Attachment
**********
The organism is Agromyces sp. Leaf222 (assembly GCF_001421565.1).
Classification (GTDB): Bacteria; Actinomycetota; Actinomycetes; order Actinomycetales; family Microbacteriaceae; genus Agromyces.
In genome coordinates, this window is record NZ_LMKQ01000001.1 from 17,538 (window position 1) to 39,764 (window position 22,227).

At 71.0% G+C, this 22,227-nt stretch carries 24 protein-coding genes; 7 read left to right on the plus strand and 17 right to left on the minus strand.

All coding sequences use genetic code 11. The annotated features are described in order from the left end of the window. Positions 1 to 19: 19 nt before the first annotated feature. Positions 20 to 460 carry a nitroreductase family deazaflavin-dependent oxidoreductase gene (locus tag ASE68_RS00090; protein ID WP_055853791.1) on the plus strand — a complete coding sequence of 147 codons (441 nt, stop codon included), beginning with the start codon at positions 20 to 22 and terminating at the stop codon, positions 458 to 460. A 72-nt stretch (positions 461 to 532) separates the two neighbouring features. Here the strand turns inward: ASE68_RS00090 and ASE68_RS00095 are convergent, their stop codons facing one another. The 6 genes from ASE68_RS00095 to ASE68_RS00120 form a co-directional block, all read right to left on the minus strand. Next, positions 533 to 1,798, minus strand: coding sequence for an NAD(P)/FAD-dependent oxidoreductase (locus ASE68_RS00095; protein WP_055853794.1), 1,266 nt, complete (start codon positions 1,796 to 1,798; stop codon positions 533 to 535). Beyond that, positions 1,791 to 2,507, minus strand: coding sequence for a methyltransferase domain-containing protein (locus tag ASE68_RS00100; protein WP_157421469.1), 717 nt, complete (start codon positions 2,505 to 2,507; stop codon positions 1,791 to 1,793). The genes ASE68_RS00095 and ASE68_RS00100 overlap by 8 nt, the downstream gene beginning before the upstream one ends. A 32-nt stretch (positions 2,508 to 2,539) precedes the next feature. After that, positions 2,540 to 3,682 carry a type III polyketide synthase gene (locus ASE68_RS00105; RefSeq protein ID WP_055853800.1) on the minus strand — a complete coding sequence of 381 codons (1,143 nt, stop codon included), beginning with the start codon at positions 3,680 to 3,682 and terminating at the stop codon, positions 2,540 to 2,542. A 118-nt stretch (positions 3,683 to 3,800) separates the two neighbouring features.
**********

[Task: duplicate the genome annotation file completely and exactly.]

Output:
The organism is Agromyces sp. Leaf222 (assembly GCF_001421565.1).
Classification (GTDB): Bacteria; Actinomycetota; Actinomycetes; order Actinomycetales; family Microbacteriaceae; genus Agromyces.
In genome coordinates, this window is record NZ_LMKQ01000001.1 from 17,538 (window position 1) to 39,764 (window position 22,227).

At 71.0% G+C, this 22,227-nt stretch carries 24 protein-coding genes; 7 read left to right on the plus strand and 17 right to left on the minus strand.

All coding sequences use genetic code 11. The annotated features are described in order from the left end of the window. Positions 1 to 19: 19 nt before the first annotated feature. Positions 20 to 460 carry a nitroreductase family deazaflavin-dependent oxidoreductase gene (locus tag ASE68_RS00090; protein ID WP_055853791.1) on the plus strand — a complete coding sequence of 147 codons (441 nt, stop codon included), beginning with the start codon at positions 20 to 22 and terminating at the stop codon, positions 458 to 460. A 72-nt stretch (positions 461 to 532) separates the two neighbouring features. Here the strand turns inward: ASE68_RS00090 and ASE68_RS00095 are convergent, their stop codons facing one another. The 6 genes from ASE68_RS00095 to ASE68_RS00120 form a co-directional block, all read right to left on the minus strand. Next, positions 533 to 1,798, minus strand: coding sequence for an NAD(P)/FAD-dependent oxidoreductase (locus ASE68_RS00095; protein WP_055853794.1), 1,266 nt, complete (start codon positions 1,796 to 1,798; stop codon positions 533 to 535). Beyond that, positions 1,791 to 2,507, minus strand: coding sequence for a methyltransferase domain-containing protein (locus tag ASE68_RS00100; protein WP_157421469.1), 717 nt, complete (start codon positions 2,505 to 2,507; stop codon positions 1,791 to 1,793). The genes ASE68_RS00095 and ASE68_RS00100 overlap by 8 nt, the downstream gene beginning before the upstream one ends. A 32-nt stretch (positions 2,508 to 2,539) precedes the next feature. After that, positions 2,540 to 3,682 carry a type III polyketide synthase gene (locus ASE68_RS00105; RefSeq protein ID WP_055853800.1) on the minus strand — a complete coding sequence of 381 codons (1,143 nt, stop codon included), beginning with the start codon at positions 3,680 to 3,682 and terminating at the stop codon, positions 2,540 to 2,542. A 118-nt stretch (positions 3,683 to 3,800) separates the two neighbouring features.